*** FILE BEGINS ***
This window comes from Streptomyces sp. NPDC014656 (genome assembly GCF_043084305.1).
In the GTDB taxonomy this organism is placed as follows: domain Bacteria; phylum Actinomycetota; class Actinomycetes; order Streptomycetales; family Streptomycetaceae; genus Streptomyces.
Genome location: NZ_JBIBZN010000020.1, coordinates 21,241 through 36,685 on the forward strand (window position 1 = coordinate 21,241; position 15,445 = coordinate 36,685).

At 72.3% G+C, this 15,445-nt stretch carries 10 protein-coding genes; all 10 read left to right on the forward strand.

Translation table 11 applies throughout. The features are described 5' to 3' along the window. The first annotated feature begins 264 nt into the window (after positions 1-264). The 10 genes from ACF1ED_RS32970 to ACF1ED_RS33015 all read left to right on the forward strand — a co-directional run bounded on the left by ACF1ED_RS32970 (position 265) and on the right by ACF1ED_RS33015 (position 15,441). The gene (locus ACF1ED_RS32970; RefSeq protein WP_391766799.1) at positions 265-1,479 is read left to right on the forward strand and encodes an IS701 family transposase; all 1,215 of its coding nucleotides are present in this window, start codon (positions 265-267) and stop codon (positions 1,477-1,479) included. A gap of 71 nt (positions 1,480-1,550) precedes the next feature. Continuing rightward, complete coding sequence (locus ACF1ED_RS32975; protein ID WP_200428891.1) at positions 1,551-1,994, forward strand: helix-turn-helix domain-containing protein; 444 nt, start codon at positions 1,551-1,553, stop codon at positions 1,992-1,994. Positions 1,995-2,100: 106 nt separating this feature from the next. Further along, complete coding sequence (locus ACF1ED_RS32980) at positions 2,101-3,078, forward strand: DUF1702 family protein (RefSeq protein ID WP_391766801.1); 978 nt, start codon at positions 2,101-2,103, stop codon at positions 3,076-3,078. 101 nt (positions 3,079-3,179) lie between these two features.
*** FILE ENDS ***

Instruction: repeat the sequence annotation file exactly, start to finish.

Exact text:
This window comes from Streptomyces sp. NPDC014656 (genome assembly GCF_043084305.1).
In the GTDB taxonomy this organism is placed as follows: domain Bacteria; phylum Actinomycetota; class Actinomycetes; order Streptomycetales; family Streptomycetaceae; genus Streptomyces.
Genome location: NZ_JBIBZN010000020.1, coordinates 21,241 through 36,685 on the forward strand (window position 1 = coordinate 21,241; position 15,445 = coordinate 36,685).

At 72.3% G+C, this 15,445-nt stretch carries 10 protein-coding genes; all 10 read left to right on the forward strand.

Translation table 11 applies throughout. The features are described 5' to 3' along the window. The first annotated feature begins 264 nt into the window (after positions 1-264). The 10 genes from ACF1ED_RS32970 to ACF1ED_RS33015 all read left to right on the forward strand — a co-directional run bounded on the left by ACF1ED_RS32970 (position 265) and on the right by ACF1ED_RS33015 (position 15,441). The gene (locus ACF1ED_RS32970; RefSeq protein WP_391766799.1) at positions 265-1,479 is read left to right on the forward strand and encodes an IS701 family transposase; all 1,215 of its coding nucleotides are present in this window, start codon (positions 265-267) and stop codon (positions 1,477-1,479) included. A gap of 71 nt (positions 1,480-1,550) precedes the next feature. Continuing rightward, complete coding sequence (locus ACF1ED_RS32975; protein ID WP_200428891.1) at positions 1,551-1,994, forward strand: helix-turn-helix domain-containing protein; 444 nt, start codon at positions 1,551-1,553, stop codon at positions 1,992-1,994. Positions 1,995-2,100: 106 nt separating this feature from the next. Further along, complete coding sequence (locus ACF1ED_RS32980) at positions 2,101-3,078, forward strand: DUF1702 family protein (RefSeq protein ID WP_391766801.1); 978 nt, start codon at positions 2,101-2,103, stop codon at positions 3,076-3,078. 101 nt (positions 3,079-3,179) lie between these two features.